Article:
The most readily available flowers on your wedding date.

By Real Simple
June 23, 2015
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Tinsel & Twine Flowers
“Some of our favorite flowers for this time of year are dahlias, chocolate cosmos, anemones (back after the heat of the Summer!), and textural elements that feel foraged (like purple queen annes lace, astrantia, fiddlhead ferns, and various types of berries).” Erica Taylor, Tinsel & Twine
| Credit: Inbal Sivan

Some flowers, like the prized peony, are only readily available during very specific times of the year—others are simply more affordable when they’re in season. Here, Jess Levin, the founder of Carats & Cake, spoke to the experts to create a comprehensive guide to the flowers that’ll be in bloom the month you get married.

Kehoe Designs Flowers
Credit: Beale & Wittig

January

“Amaryllis are a must in January! They’re showy, spry, and come in a vibrant variety with crisp green stems.”
Tom Kehoe, Kehoe Designs

Pollen Floral Designs Flowers
Credit: Brumley & Wells

February

“The first of the spring flowers start to show their faces in February. Among them is the Hellebore, the ‘winter rose,’ a five-petal flower that comes in shades of white, muted rose, purple, and burgundy.”
Krissy Price, Pollen Floral Designs

Ariston Weddings & Events Flowers
Credit: Brett Matthews Photography

March

“March has a lot of floral options because it’s the end of the winter and the beginning of spring. Orchids, roses, calla lilies, and hydrangea are in season and are available from the purest white to deep jewel tones.”
Maria Zois, Ariston Weddings & Events

Papillon Floral Design Flowers
Credit: Papillon Floral Design

April

“Ranunculus and daffodils in all varieties rule April, but dogwoods are also their most brilliant in early Spring—and don't forget about sweet peas.”
Olivia Rivas, Papillon Floral Design

Hana Floral Design Flowers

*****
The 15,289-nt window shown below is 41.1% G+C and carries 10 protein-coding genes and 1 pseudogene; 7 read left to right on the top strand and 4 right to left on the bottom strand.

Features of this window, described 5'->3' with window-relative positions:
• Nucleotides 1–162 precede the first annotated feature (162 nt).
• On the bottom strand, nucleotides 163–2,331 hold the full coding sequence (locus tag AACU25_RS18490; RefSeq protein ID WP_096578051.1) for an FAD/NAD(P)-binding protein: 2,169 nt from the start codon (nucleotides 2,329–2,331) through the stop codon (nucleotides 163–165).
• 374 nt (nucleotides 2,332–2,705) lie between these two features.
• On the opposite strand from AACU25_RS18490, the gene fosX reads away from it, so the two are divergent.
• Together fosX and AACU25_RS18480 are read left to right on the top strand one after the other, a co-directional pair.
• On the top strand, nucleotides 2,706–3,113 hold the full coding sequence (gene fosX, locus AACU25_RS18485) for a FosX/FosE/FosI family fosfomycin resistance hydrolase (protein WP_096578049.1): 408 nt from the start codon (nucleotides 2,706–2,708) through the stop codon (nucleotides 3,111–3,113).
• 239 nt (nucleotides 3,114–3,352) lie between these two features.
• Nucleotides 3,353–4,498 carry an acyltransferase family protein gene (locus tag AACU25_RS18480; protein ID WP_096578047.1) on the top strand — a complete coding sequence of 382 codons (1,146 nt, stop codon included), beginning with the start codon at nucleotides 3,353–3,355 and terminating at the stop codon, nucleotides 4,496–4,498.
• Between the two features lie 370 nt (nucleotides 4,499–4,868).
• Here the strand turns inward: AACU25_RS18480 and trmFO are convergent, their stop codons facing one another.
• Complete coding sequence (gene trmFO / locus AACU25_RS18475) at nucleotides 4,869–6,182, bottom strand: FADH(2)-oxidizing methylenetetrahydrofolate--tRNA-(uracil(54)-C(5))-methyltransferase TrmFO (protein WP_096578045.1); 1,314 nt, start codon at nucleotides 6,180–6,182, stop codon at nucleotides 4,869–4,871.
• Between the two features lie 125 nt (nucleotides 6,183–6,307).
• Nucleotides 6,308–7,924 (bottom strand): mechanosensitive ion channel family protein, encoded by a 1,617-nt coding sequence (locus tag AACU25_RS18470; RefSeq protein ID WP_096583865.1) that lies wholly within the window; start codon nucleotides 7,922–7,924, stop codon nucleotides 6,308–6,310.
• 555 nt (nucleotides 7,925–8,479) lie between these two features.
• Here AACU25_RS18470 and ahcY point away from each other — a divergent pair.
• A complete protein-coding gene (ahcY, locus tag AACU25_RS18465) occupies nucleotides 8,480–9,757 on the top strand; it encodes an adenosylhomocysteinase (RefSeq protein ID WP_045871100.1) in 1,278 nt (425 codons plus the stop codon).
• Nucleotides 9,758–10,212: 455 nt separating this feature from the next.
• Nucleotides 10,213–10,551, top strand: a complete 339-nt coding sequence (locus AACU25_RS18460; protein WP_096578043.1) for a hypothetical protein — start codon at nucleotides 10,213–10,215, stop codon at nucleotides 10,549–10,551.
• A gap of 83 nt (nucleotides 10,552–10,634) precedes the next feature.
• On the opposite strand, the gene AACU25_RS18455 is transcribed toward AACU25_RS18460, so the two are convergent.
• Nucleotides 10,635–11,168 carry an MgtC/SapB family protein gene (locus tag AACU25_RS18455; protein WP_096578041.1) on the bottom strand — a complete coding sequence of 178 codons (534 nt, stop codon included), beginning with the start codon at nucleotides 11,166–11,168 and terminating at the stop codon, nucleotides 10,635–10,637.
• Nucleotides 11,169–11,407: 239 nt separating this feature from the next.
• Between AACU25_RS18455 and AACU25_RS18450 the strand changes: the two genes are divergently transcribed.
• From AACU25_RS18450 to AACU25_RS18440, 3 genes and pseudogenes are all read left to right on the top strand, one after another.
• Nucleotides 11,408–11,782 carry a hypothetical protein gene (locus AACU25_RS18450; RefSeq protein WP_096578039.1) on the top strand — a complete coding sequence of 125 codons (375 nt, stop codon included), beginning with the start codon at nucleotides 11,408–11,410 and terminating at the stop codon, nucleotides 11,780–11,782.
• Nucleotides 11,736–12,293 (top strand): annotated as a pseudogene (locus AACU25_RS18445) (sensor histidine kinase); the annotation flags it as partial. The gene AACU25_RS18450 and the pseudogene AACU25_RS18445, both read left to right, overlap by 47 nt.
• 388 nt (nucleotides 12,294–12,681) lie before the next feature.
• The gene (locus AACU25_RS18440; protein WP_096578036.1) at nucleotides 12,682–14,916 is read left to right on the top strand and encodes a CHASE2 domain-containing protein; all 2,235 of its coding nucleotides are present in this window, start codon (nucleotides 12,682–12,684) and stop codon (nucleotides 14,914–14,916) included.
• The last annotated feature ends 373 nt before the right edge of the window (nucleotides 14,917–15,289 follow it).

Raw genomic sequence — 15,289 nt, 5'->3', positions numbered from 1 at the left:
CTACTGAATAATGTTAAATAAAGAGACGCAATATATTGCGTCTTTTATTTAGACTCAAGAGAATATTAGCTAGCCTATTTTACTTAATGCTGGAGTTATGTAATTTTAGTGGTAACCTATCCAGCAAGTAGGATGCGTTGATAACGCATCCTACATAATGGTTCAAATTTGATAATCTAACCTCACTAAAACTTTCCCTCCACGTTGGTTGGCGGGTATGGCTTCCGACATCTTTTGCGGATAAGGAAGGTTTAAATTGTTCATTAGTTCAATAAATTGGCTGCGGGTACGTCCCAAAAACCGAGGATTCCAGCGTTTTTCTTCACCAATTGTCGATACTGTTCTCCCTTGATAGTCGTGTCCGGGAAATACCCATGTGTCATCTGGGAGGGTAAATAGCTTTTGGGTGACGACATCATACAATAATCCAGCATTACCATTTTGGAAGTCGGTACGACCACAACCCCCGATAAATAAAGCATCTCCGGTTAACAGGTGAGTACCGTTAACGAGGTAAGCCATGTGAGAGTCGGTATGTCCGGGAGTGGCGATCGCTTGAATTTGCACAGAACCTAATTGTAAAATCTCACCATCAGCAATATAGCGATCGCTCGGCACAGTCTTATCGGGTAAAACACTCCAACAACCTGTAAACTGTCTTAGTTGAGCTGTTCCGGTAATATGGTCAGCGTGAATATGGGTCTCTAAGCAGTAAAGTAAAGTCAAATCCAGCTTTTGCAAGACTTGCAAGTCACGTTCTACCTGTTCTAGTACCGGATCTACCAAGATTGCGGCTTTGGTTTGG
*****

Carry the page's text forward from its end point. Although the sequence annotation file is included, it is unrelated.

Credit: Meg Heriot Photography

May

“Lilac is a prominent flower in May and there is such a short season for it—and peonies are just beginning.”
Yumiko Fletcher, Hana Floral Design

Diana Gould Ltd. Floral & Event Decor Flowers
Credit: Tory Williams

June

“June is peony season, but lush fluffy garden roses are also abundant.”
Diana Gould, Diana Gould Ltd. Floral & Event Decor

Pixies Petals Flowers
Credit: Josh Elliott

July

“Big, gorgeous dahlias are at their best in July.”
Leslie Armendariz, Pixies Petals

Florabella Flowers
Credit: Liz Banfield

August

“In August we love mixing dahlias and hydrangea, especially in the limelight versions or the dusty rose blend. And, even though garden roses are not specific to August, they are still in bloom—particularly the David Austin varieties... the more cabbage-like, the better!”
Isabella Boyer Sikaffy, Florabella

Tracy Taylor Ward Design Flowers
Credit: Christian Oth Studio

September

“The month of September is such a great time of year for events, because you have access to many summer flowers in addition to some beautiful fall options. We love pairing garden roses with thistle, dusty miller leaves, and seeded eucalyptus leaves, as well as fall fruits and vegetables like artichokes, figs, and pears.”
Tracy Taylor Ward, Tracy Taylor Ward Design

Lewis Miller Design Flowers
Credit: Don Freeman

October

“October has an abundance of fall flowers: rosehips, dahlias, snowberry, beauty berry, zinnias, sunflowers, wheat/grasses, amaranth, Asclepias (milkweed), chrysanthemum, gomphrena, herbs, the list goes on. We often incorporate seasonal fruits and vegetables in with our floral arrangements—especially pumpkins, gourds, Seckle pears, grapes, and osage-orange.”
Lewis Miller, Lewis Miller Design

Tinsel & Twine Flowers
Credit: Inbal Sivan

November

“Some of our favorite flowers for this time of year are dahlias, chocolate cosmos, anemones (back after the heat of the Summer!), and textural elements that feel foraged (like purple queen annes lace, astrantia, fiddlhead ferns, and various types of berries).”
Erica Taylor, Tinsel & Twine

Bliss Weddings & Events Flowers
Credit: Studio This Is

December

“We love the idea of highlighting the uber romantic qualities of winter in tones of white, pale pink, and taupe using traditional winter flowers (like amaryllis, winter berry, evergreen, white tipped pinecones, sweet pea, and brunia) with other flowers offered year round (like phalaenopsis, hydrangea, and garden roses)."
Renny Pedersen, Bliss Weddings & Events